Prosecutor asks court to throw out conviction of Missouri man in his mother’s killing

·3 min read

A prosecutor has asked a Missouri court to vacate the conviction of Michael Politte, who for two decades has maintained he was wrongly convicted of his mother’s murder.

Washington County Prosecuting Attorney Joshua Hedgecorth is seeking to have the conviction set aside based on the fact the only physical evidence that connected Politte to his mother’s murder has been scientifically proven to be false, according to his motion.

“Justice is twenty-three years delayed for Rita Politte and her son Michael, but it is never too late,” Hedgecorth wrote. He asked the court to set a hearing as soon as possible and to throw out the conviction.

Politte’s attorneys at the Midwest Innocence Project, the MacArthur Justice Center and Langdon & Emison called the motion a significant update in Politte’s case.

“We thank the Washington County Prosecuting Attorney for his efforts to overturn Michael Politte’s unjust conviction and applaud him for acting upon his oath as a minister of justice to ‘ensure that justice is done,’” they said in a statement.

After conducting a review of the evidence, Hedgecorth reached the only conclusion supported by the facts: Politte’s conviction is based on evidence that everyone agrees is false, they said.

Politte, 38, was granted parole earlier this year after serving 23 years in prison. He was released last month from the Jefferson City Correctional Center.

Michael Politte and his childhood friend Mike Glore ride bikes after Politte was paroled April 22, 2022. He spent more than two decades in prison for a murder that he maintains he did not commit.
Michael Politte and his childhood friend Mike Glore ride bikes after Politte was paroled April 22, 2022. He spent more than two decades in prison for a murder that he maintains he did not commit.

His attorneys said they hope the court moves quickly to hear the motion, overturns the conviction and finally provides closure to him and his family.

Politte was convicted in the Dec. 5, 1998, murder of his mother, Rita Politte. He was 14 years old at the time and quickly became the prime suspect after he found her body burning on the floor of their Hopewell mobile home in eastern Missouri, according to his attorneys.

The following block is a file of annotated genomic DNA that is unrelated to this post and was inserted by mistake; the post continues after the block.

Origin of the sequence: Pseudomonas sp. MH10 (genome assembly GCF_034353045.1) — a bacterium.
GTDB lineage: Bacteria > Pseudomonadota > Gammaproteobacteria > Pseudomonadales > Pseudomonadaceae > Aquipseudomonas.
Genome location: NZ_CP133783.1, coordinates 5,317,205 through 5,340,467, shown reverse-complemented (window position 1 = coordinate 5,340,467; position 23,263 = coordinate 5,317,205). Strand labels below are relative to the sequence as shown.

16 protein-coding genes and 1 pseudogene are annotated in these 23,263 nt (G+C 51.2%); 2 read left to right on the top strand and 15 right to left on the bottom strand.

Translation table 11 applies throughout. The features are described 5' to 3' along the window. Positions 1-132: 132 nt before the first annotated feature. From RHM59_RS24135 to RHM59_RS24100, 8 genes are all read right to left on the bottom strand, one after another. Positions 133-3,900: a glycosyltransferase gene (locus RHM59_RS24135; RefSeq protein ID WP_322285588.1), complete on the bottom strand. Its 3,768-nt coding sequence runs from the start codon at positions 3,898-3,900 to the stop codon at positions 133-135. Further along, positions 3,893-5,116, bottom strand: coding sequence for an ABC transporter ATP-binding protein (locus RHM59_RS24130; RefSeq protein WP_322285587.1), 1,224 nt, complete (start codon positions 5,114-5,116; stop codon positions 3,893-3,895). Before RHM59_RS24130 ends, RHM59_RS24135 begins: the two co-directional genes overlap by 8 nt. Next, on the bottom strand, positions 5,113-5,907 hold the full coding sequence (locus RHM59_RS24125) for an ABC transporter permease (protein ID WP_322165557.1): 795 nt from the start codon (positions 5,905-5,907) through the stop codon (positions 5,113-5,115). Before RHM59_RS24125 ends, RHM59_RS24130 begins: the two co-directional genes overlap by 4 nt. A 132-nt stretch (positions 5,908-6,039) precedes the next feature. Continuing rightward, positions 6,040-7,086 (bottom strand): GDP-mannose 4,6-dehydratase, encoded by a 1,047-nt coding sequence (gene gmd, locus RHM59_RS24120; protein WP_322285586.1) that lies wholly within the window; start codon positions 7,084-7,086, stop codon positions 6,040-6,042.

During Politte’s trial, the prosecution relied on expert testimony that claimed a scientific analysis confirmed the presence of gasoline on his shoes. That was the only physical evidence that connected Politte to the killing and laid the foundation for the case against him, according to Hedgecorth’s motion.

The Missouri State Highway Patrol crime lab re-evaluated the analysis of his shoes in 2020 and concluded no gas was present.

“The singular physical evidence against Mr. Politte is now universally recognized as false,” Hedgecorth said in his motion.

In addition to the faulty science, investigators ignored or failed to preserve forensic evidence that didn’t implicate Politte, according to the motion. They also failed to investigate alternative suspects.

Hedgecorth’s motion marks the second time a prosecutor has sought to vacate a conviction under a state law passed in 2021 that allows prosecutors to ask a judge to reverse a conviction in an innocence case.

The first person exonerated under that law was Kevin Strickland, who spent more than 40 years in prison for a triple murder he did not commit in Kansas City.

The Star’s reporting on Strickland’s case has been credited with helping change the state statute.

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